Five ways the creative arts engage hearts and minds
June 2019

This article is adapted from a Global Missions Podcast interview with Maria, an ethnomusicologist serving in a secure location. Maria offers songwriting and creative arts workshops to believers in Asia, encouraging them to spread God’s word using their own languages and creative art forms. She also serves as the point person for creative arts ministries for SIM InternationalListen to the full interview here.

When Maria became a believer, she naturally wanted to share God’s word with others, but she didn’t see herself as a pastor-type person, and that’s what she thought missionaries were. When she was studying, she learned that missions organizations were looking for ethnomusicologists to serve on the mission field, and learned that she could use her passion for music to help spread the gospel. Maria says that the creative arts can support missions work in several ways.

The arts use familiar forms to share powerful truths.

In many cultures, particularly indigenous cultures, creative arts are heavily integrated into everyday life. Because important things already are communicated through creative arts, they can be a very powerful and meaningful way to communicate the gospel.

The arts go beyond head knowledge.

Arts engage with the mind and emotions. Sometimes we really need to communicate with people at a deeper level, rather than just aiming at head knowledge.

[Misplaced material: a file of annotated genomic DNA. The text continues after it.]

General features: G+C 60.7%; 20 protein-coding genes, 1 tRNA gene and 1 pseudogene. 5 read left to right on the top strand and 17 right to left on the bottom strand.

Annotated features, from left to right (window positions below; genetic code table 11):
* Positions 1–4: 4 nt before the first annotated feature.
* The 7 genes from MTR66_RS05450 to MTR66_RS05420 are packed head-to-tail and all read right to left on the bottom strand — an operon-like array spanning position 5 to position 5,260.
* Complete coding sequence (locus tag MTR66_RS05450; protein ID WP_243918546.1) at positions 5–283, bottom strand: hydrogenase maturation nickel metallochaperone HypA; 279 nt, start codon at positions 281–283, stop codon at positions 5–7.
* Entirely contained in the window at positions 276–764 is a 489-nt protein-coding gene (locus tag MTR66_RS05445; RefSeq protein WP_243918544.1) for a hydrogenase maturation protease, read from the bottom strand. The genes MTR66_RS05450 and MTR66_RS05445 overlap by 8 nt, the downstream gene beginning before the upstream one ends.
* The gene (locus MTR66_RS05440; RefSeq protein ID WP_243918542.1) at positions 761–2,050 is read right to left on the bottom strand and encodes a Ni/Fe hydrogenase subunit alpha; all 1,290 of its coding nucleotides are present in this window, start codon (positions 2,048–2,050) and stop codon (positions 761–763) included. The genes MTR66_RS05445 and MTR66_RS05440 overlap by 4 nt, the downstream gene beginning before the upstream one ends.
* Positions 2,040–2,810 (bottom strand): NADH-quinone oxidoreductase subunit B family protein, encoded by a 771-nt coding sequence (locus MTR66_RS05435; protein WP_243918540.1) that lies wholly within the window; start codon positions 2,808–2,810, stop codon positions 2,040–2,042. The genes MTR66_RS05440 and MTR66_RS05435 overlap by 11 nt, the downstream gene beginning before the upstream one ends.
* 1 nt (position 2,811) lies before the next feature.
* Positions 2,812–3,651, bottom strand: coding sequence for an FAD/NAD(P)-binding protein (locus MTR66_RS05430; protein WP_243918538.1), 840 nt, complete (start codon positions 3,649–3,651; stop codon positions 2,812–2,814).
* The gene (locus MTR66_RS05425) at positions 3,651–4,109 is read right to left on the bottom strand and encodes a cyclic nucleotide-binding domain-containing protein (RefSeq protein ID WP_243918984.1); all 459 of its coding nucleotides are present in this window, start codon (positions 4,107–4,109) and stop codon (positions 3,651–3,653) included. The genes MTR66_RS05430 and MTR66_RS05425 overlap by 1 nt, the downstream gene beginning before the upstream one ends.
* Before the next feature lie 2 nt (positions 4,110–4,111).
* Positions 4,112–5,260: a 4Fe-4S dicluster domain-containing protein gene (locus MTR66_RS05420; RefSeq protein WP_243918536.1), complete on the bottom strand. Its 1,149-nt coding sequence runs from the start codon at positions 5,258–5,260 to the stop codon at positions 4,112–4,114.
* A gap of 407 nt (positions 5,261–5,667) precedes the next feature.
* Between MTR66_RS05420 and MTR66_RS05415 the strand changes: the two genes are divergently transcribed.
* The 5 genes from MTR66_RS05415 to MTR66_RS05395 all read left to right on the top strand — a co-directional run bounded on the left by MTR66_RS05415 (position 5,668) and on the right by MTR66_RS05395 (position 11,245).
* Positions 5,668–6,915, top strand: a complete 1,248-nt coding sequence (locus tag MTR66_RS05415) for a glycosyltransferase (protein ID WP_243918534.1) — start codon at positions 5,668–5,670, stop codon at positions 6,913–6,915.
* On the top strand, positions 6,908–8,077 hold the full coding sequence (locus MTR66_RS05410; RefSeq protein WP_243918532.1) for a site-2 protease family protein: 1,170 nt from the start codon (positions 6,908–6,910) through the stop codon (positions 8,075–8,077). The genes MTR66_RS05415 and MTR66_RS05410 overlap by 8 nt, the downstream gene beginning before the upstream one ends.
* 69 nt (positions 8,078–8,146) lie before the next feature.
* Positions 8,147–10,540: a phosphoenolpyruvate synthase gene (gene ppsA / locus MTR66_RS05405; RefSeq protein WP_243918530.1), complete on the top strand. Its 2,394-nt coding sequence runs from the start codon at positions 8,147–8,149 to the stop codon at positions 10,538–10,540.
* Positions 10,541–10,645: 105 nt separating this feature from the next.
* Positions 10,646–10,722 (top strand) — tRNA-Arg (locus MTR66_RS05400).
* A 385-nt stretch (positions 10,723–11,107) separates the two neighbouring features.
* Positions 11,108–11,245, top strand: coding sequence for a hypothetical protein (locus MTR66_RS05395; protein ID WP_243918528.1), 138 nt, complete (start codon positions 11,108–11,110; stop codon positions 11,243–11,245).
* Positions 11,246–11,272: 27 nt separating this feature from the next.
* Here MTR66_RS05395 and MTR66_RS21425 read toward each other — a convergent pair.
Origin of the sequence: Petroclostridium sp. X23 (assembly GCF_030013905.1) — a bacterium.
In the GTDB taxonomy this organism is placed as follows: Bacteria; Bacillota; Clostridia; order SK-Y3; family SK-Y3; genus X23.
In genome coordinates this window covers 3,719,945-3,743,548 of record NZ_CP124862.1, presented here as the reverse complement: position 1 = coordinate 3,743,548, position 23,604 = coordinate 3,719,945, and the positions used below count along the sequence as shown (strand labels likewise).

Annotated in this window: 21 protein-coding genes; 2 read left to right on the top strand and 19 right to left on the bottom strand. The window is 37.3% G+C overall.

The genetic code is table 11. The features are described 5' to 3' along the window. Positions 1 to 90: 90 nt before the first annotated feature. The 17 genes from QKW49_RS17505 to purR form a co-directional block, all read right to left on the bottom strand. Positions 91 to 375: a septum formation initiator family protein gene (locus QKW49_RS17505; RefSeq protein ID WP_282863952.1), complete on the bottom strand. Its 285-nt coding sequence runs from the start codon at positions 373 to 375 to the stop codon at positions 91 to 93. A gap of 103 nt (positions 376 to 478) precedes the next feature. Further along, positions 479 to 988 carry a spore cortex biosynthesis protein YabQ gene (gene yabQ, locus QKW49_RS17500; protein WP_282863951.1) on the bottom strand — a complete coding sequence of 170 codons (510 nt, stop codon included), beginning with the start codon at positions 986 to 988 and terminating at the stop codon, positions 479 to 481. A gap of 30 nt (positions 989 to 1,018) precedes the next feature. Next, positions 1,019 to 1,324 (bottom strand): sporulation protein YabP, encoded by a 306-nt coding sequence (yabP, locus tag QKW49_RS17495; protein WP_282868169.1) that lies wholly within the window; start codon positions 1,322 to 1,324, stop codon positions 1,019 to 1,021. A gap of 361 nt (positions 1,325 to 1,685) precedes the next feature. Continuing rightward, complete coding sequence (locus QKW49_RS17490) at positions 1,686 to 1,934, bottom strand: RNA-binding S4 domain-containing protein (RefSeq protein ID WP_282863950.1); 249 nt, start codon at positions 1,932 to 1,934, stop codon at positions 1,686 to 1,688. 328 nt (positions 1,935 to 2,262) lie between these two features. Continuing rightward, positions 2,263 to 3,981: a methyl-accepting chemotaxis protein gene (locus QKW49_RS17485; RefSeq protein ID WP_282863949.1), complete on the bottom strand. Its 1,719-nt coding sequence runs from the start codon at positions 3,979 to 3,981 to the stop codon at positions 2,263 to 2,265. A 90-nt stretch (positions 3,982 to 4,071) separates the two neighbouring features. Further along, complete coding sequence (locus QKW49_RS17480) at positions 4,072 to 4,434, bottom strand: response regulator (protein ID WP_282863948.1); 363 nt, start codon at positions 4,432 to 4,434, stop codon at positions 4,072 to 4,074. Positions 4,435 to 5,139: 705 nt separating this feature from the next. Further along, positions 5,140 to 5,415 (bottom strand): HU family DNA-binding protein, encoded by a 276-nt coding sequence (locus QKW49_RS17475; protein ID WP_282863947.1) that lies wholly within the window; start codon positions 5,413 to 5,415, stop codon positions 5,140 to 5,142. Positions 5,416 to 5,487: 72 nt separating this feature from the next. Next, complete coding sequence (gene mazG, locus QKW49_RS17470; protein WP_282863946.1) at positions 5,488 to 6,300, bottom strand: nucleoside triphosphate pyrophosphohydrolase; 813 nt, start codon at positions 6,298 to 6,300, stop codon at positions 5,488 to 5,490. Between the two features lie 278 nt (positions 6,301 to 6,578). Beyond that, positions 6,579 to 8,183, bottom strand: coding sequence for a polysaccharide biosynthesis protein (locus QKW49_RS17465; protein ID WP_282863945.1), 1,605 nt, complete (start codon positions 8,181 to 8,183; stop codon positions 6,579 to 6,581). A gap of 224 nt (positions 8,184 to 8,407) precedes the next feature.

The arts spark conversation, not conflict.

Creative arts are a nonthreatening way to communicate. If someone is in a dangerous area and walked up to someone and said, “Hey, let’s talk about Jesus,” she might not get very far. But people are much more open to a question like, “Would you like to listen to this song in your own language?”

The arts are incredibly versatile.

If you think of creative arts as communication methods, they can be used in a broad range of ministries—Scripture sharing, discipleship, evangelism, worship, therapy for emotional healing, livelihood projects, medical ministries. In Uganda, for instance, indigenous songs are helping to spread the true message about how AIDS is contracted. Arts workers can help church planters establish culturally appropriate worship and help Bible translators share newly translated Scriptures through art forms. 

The arts bring wholeness to the Christian life.

During Maria’s arts workshops, when people think through which elements of their culture can align with Scripture and which art forms they can use to spread God’s word and to worship God, she hears things like, “This is the first time I feel like I can be an indigenous person and a Christian at the same time. Before I felt like I was a Christian on Sunday and an indigenous person on Monday through Saturday.” Because art forms are so connected to cultural identity, when people realize they can use their art forms to worship God, they realize, “Oh, I can be from the tribe I’m from and be a Christian, 100 percent, all day, every day.” 

Thank you, Maria, for opening up a less-understood aspect of global missions! Click below to listen to the full interview with Maria. 

Global Missions Podcast Episode 102 
Creative Arts: A Powerful Tool to Engage Hearts and Minds

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